This article appeared in the Winter 2013–14 issue of Erikson on Children under the headline “Reimagining the M.S.W.” More from this issue

To thrive, vulnerable children and families need social workers who understand their unique needs. But until now, social workers had nowhere to go for the depth of preparation required.

Erikson is poised to fill that gap — and in so doing, transform social work education. Beginning in fall 2014, Erikson will offer the first Master of Social Work program that enriches the social work curriculum with a fully integrated child development perspective. In comparison, the typical M.S.W. degree program offers only a few discrete classes on working with children and families.

“By uniting the best of social work and child development knowledge and practice, we are creating a new kind of social worker,” says M.S.W. director Susan Knight, LCSW. “The program will help students develop a comprehensive toolkit — containing knowledge, values, and skills — for working with children and families in the context of their culture and communities.”

Erikson’s M.S.W. program launches as demand is increasing. The U.S. Bureau of Labor Statistics projects that the need for social workers who work with children and families will grow 20% between 2010 and 2020. And infants, young children, and their families are the fastest growing populations in the child welfare and mental health systems.

“We are positioned to prepare the next generation of leaders in this burgeoning field,” says Knight. “Leaders who understand that simple social justice demands system-level change for children and families.”

Social work from the beginning

Erikson and social work have been connected since Erikson’s founding. Social worker Lorraine Wallach, along with Maria Piers, Barbara T. Bowman, and Irving B. Harris, established the Institute in 1966.

Since 2001, Erikson has offered a dual degree program in partnership with Loyola University Chicago, enabling students to earn a Master of Science in Child Development from Erikson and an M.S.W. degree from Loyola. Because Erikson’s new M.S.W. program combines both degrees into one program, the partnership with Loyola will end in 2015 when current dual degree students graduate from Erikson.

Alumna Robin Rios, M.S. ’09, M.S.W. (Loyola) ’10, considers the dual degree program to be one of the best investments she ever made.

“I could not have made a better decision for myself personally or professionally,” says Rios, a child therapist and social worker at the Infant Welfare Society of Chicago.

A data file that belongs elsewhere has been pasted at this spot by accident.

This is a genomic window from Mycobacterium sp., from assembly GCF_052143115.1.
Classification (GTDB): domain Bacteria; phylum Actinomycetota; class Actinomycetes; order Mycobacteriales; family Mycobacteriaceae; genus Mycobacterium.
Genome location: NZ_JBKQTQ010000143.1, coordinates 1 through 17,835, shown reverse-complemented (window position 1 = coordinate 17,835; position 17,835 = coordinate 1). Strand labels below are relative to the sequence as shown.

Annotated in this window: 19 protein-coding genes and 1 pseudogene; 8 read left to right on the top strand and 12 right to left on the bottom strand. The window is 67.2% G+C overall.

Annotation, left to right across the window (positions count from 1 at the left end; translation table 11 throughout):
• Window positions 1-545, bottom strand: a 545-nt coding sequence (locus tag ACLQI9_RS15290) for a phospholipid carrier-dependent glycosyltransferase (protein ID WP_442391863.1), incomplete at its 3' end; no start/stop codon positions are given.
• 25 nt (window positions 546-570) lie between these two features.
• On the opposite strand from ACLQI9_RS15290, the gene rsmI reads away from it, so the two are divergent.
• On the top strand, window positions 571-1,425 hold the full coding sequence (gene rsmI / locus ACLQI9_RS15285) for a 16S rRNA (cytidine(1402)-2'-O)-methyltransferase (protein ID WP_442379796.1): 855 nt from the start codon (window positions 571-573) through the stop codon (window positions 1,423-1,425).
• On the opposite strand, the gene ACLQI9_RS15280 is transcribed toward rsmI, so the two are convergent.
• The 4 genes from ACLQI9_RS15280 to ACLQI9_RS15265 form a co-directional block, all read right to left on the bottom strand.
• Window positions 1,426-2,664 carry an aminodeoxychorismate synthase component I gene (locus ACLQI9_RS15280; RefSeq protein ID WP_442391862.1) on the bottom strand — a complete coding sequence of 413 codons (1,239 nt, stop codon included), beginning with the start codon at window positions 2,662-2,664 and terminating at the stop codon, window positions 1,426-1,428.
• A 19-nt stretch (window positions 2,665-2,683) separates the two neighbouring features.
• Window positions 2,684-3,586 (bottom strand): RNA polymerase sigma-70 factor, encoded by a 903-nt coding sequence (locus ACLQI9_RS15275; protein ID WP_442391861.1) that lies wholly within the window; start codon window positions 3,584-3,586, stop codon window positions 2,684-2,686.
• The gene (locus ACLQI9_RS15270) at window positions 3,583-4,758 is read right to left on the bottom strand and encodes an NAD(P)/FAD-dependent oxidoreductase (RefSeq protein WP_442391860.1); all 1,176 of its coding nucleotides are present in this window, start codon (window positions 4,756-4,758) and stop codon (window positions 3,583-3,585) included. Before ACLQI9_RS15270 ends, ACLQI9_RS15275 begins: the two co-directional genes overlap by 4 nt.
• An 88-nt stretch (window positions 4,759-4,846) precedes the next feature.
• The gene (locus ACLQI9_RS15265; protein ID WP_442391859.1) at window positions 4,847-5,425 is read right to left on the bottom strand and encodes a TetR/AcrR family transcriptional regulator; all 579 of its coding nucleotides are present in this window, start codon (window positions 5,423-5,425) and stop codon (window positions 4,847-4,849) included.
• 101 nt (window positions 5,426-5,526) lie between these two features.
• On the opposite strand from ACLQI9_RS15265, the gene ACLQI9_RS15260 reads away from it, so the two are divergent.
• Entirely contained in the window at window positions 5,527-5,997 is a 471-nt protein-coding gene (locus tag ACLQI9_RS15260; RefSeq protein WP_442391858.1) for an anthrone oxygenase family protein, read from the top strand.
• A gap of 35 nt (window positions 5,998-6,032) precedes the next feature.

Because of the program’s integration of child development and social work, she has the skills to work with a range of clients, including parents of young children, children with special needs, mothers struggling with postpartum depression, and adolescents on probation.

“Even in my work with adolescents, I always turn to my Erikson education to think about how their childhood has influenced and affected their behavior as 15-, 16-, and 17-year-olds,” says Rios.

When she heard about Erikson’s new M.S.W. program, Rios couldn’t help being excited.

“All I could say was ‘Wow.’ My child development degree was top-notch. I can only imagine how amazing Erikson’s social work program will be.”

One-of-a-kind program

Through Erikson’s M.S.W. program, students will gain an understanding of the breadth of social work and the depth of child development.

“Our students will approach all of their social work with a developmental lens,” says Knight. “By considering the child’s development from every perspective — cultural, physical, cognitive, social, emotional, and language — our students will be able to craft interventions that are effective and take into account the complexity of children, families, and communities.”

This complexity presents itself in every interaction. A five-year-old who is disruptive in the classroom might be diagnosed with attention deficit hyperactivity disorder (ADHD). An Erikson-educated social worker will move beyond the immediate problem and consider the whole child: Has the child developed the ability to regulate emotion? What is the family’s culture? Does the family expect the child to be quiet at home, or is assertiveness valued? Is there a new stress at home that may be contributing to the disruptive behavior?

Armed with this holistic view of the child, the social worker can partner with the teacher, family, health care providers, and others to create an appropriate intervention.

The M.S.W. program features comprehensive course work and field work, but the heart of the program is an intensive two-year supervision seminar, in which students will integrate theory and research from the classroom with their practice in the field. This transformative experience will help students hone their professional identity as advanced social workers.

Classes will be taught by top social work and child development faculty and will bring social work students together with students in Erikson’s child development and teacher education programs. Students and faculty will create a highly collaborative learning community that fosters teamwork and working across disciplines — two skills essential for effective leaders in the social work field.

Full accreditation in 2016

Students are being recruited now for the M.S.W. cohort that begins in fall 2014. The program is expected to be fully accredited in time for the first class of graduates in 2016.

“At the end of the two-year program, our students will be able to immediately contribute to the lives of children and families,” says M.S.W. director of field instruction Maggie Brett, LCSW. “The stakes are too high for social workers to be unprepared to deal with the complexities.”